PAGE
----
CINCINNATI -- The group working to help lift 10,000 Hamilton County children out of poverty has chosen Karen Bankston as its new leader.
“Karen Bankston is a great choice for the executive director,” Child Poverty Collaborative Executive Director Lynn Marmer said in an email to WCPO. “She has personal experience with living in poverty and has devoted her extensive professional life to service to others. She is well known and respected in the community and will be an inclusive and dynamic leader.”
Donna Jones Baker, the CEO of the Urban League of Greater Southwest Ohio, and Tom Williams, CEO of North American Properties, were the Child Poverty Collaborative co-chairs who led the search for a new executive director after Marmer announced in May that she would be stepping down from the role.
Baker said Bankston spoke during her interview about her life’s journey and her professional journey.
“And how everything that has occurred in her life, her work and educational and personal experiences, all came together to make this position the perfect one for her,” Baker said. “And we all agreed.”
Bankston, 62, currently serves as the associate dean for clinical practice, partnership and community engagement for the University of Cincinnati’s College of Nursing. She told WCPO that she would step down from that position but continue as a part-time faculty member with UC. She will start working full-time as executive director of the Child Poverty Collaborative on Dec. 1.
“Not only did I grow up in poverty myself, despite my own personal and professional success, I have kids that currently live in poverty,” she said. “They always tell me that they’ve made those choices so I guess I have to accept that. But I really do want to see the community be a place where everyone has an opportunity to thrive -- not just survive but thrive -- and recognize there are many things that come into play as they relates to this very complex issues.”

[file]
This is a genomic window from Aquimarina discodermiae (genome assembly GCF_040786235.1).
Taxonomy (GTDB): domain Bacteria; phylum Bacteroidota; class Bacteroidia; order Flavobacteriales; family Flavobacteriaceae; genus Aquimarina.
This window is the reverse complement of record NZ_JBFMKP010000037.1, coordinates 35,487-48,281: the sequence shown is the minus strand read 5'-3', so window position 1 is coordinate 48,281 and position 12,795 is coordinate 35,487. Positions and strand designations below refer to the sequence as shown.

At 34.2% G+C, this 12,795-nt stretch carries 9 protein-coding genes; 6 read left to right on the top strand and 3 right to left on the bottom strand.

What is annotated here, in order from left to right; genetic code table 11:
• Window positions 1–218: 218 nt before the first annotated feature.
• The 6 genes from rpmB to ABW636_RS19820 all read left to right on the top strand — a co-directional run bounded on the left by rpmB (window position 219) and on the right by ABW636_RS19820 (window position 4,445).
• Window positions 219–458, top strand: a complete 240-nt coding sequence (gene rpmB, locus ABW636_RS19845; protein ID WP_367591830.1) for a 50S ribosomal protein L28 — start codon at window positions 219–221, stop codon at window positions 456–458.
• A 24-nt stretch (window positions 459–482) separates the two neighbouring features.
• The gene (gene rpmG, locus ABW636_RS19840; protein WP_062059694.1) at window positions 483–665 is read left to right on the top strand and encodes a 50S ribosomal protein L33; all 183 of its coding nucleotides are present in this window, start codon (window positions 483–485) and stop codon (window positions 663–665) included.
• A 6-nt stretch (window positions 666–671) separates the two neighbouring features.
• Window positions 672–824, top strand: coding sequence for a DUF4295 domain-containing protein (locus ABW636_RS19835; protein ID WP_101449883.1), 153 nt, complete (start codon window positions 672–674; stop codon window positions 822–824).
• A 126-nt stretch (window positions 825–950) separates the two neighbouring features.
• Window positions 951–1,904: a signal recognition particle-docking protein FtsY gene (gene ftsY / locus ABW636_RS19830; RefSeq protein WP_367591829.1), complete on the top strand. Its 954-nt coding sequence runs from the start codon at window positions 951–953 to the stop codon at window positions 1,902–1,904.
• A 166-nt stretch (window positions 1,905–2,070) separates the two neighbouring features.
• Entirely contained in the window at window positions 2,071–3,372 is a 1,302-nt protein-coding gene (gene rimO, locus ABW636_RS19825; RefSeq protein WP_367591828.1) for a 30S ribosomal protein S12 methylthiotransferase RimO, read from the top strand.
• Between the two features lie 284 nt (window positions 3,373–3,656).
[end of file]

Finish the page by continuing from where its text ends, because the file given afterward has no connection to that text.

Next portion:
Baker said she’s confident that Bankston is the right person to lead the collaborative’s work.
“She is uniquely positioned to help us to examine the barriers of poverty and to help us put into place strategies to help more people,” she said.
Bankston will keep working part-time at UC so she can continue her work with students at Hughes STEM High School who have expressed interest in health careers and are taking part in a special program that Bankston has spearheaded for the university.
“Because those students and those moms trust me, I don’t feel like I can leave until (the program’s) completion,” she said.
Bankston has been a member of the Child Poverty Collaborative’s steering committee and said she thinks the group has been heading in the right direction.
“We’ve got a lot of resources. It seems baffling to many as to why we’re in the state that we’re in,” she said.
Bankston added that she’s pleased that so many of Cincinnati’s corporate leaders are involved in the effort.
“We’ve got the corporate community’s ear,” she said. “They may not be all the way understanding the notion of poverty and what that means. But they’re at the table, and I think that’s important.”
Marmer, a retired Kroger Co. executive, was the collaborative’s founding executive director. She will continue to advise the organization after she steps down from the executive director role, she said.
Lucy May writes about the people, places and issues that define our region – to celebrate what makes the Tri-State great and shine a spotlight on issues we need to address. Childhood poverty is an important focus for her and for WCPO. To read more stories about childhood poverty, go to www.wcpo.com/poverty.
To read more stories by Lucy, go to www.wcpo.com/may. To reach her, email firstname.lastname@example.org. Follow her on Twitter @LucyMayCincy.